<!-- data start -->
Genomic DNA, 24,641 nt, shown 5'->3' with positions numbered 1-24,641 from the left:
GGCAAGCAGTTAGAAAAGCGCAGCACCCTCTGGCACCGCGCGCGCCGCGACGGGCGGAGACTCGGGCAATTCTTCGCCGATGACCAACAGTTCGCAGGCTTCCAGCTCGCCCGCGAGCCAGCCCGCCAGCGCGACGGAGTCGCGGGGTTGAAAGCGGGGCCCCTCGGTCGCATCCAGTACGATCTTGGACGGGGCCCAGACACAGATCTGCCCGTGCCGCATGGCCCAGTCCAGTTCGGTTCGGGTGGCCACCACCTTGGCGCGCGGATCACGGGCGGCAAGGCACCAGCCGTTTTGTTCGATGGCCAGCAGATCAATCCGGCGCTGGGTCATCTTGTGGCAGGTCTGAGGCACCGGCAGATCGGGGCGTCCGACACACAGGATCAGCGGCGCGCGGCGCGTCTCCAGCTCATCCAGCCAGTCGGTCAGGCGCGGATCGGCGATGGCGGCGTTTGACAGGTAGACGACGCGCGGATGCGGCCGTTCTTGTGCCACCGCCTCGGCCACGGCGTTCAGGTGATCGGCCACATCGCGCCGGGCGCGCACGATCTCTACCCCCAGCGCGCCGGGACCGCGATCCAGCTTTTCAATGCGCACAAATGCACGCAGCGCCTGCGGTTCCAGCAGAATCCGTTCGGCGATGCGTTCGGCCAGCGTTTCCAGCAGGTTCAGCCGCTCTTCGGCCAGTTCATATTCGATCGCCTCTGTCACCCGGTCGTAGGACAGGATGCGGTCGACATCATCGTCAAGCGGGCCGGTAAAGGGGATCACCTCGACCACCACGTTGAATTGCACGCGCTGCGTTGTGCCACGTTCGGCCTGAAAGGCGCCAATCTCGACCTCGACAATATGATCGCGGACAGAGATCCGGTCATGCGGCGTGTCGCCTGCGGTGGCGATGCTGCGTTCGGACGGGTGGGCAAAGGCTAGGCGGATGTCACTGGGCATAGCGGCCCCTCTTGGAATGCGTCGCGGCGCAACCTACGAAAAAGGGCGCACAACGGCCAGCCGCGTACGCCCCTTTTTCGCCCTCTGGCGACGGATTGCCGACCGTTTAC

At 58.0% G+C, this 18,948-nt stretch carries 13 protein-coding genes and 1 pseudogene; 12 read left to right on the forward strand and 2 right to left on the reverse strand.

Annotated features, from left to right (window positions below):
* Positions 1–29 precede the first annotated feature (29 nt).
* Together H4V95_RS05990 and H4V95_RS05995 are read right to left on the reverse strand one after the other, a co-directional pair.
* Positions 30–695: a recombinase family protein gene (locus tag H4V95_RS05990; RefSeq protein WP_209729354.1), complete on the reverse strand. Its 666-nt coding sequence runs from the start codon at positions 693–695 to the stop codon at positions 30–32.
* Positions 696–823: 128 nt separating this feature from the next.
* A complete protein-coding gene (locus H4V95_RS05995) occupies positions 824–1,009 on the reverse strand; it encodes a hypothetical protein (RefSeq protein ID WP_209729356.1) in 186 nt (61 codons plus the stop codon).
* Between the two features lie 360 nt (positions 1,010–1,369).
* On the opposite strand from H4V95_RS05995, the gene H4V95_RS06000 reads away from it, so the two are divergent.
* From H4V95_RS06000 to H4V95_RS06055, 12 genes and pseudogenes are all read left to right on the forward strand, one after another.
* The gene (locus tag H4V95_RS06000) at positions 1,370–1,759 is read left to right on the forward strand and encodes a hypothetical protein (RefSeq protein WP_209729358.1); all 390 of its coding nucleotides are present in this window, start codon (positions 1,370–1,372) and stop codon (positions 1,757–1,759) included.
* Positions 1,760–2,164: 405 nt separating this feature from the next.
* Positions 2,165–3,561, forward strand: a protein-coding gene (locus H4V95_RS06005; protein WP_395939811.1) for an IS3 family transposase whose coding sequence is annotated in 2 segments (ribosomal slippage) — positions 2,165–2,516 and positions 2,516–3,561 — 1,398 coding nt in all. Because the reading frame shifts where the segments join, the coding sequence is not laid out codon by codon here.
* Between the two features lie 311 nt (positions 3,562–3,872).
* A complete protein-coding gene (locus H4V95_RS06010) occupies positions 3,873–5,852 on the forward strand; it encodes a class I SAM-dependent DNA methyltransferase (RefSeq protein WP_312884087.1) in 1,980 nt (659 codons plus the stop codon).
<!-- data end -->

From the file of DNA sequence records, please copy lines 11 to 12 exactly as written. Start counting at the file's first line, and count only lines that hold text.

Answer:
* On the opposite strand from H4V95_RS05995, the gene H4V95_RS06000 reads away from it, so the two are divergent.
* From H4V95_RS06000 to H4V95_RS06055, 12 genes and pseudogenes are all read left to right on the forward strand, one after another.